FRANKFURT/AMSTERDAM (Reuters) - Daimler (DAIGn.DE), the German maker of Mercedes cars, has struck a deal to buy Rabobank’s Athlon car leasing arm for 1.1 billion euros ($1.2 billion) to more than triple the size of its fleet management business.
Automakers are branching out of their core manufacturing operations into a variety of related services in a bid to tap growing demand for cheaper and more flexible ways of transport, such as shared vehicle ownership and access to cars on demand.
Daimler plans to integrate Athlon, which manages a fleet of 250,000 vehicles in 11 European countries, into its own Daimler Fleet Management business, adding rival makes and lifting the combined number of cars and vans under management to 340,000.
“This allows us to open up new market potential, both for our vehicles and for Daimler’s mobility services,” Daimler’s finance chief Bodo Uebber said in a statement on Friday.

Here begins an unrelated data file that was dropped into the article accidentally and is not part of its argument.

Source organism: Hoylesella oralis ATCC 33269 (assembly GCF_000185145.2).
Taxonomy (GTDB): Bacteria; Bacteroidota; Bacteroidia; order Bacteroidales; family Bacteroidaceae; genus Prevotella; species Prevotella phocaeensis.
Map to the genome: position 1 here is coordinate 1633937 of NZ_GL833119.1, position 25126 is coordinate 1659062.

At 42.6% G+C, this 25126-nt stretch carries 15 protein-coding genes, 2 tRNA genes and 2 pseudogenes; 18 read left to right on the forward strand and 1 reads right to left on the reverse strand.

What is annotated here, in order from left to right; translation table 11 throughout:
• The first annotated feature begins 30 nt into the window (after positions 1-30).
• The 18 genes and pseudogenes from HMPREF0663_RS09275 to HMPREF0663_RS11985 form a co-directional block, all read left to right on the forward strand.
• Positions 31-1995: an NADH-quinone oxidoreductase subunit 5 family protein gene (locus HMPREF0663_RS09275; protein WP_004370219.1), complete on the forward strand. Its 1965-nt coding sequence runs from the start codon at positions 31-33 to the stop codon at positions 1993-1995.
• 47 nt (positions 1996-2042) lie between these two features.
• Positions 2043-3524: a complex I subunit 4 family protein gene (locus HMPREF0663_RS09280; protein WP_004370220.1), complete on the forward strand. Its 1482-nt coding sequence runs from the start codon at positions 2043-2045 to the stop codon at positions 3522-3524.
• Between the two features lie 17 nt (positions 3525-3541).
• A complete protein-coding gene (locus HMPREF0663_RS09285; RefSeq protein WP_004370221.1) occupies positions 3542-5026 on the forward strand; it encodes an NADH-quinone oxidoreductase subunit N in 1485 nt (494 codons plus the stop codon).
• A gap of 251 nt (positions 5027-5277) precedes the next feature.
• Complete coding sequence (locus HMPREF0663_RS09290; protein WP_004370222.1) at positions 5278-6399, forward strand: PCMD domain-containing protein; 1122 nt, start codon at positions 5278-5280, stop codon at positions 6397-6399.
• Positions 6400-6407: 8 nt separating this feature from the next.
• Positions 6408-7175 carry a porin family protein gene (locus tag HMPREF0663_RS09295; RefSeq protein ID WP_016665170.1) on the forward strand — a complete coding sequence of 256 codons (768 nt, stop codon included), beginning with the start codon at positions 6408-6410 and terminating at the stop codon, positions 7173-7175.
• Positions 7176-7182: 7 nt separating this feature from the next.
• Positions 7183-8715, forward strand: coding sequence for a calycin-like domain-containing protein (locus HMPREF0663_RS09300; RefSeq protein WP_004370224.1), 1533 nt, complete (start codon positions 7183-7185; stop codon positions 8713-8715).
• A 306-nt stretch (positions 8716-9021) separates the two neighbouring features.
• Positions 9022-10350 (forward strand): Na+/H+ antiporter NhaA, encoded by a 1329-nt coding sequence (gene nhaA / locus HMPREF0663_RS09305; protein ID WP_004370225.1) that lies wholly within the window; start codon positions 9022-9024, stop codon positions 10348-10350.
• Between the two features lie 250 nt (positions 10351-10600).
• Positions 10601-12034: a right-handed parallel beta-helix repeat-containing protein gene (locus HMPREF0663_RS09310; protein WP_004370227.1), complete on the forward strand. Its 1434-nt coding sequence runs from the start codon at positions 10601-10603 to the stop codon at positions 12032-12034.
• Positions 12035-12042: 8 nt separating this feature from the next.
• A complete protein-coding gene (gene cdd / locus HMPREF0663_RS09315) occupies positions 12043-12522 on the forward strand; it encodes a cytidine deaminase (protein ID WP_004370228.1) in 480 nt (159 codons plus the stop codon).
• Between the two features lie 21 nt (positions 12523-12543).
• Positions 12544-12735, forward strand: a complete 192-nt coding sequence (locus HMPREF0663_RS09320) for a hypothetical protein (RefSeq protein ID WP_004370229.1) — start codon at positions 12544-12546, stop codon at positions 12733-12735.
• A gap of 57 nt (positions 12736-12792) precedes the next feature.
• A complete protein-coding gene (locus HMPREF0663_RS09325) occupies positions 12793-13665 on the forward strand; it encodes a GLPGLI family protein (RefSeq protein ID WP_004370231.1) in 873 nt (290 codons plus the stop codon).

The deal closes the gap on BMW’s multi-brand fleet management and leasing businesses, which manages more than 600,000 vehicles.
But some analysts said it looked pricey.
In 2011, BMW bought a similar sized leasing business from ING for 637 million euros, while earlier this year Volkswagen (VOWG_p.DE) and Metzler completed the sales of their stakes in LeasePlan to a group of investors for 3.7 billion euros.
“In essence, and without knowing much more about the different levels of profitability for these businesses, Daimler is paying 66 percent more per contract than BMW has paid for a comparable size book in 2011 and 78 percent more than what VW/Metzler received for LeasePlan,” said Evercore ISI analysts, who have a “sell” rating on Daimler shares.
At 1005 GMT, the stock was up 0.9 percent at 54.02 euros,
Daimler said the deal was expected to be wrapped up in the last three months of 2016.
Athlon is part of Rabobank’s DLL unit, one of the world’s largest vendor financing companies. The Dutch bank has, like rivals, been selling off assets to shrink its balance sheet in the wake of the financial crisis and improve its capital position.
Additional reporting by Alexander Huebner; Editing by Alexander Smith and Mark Potter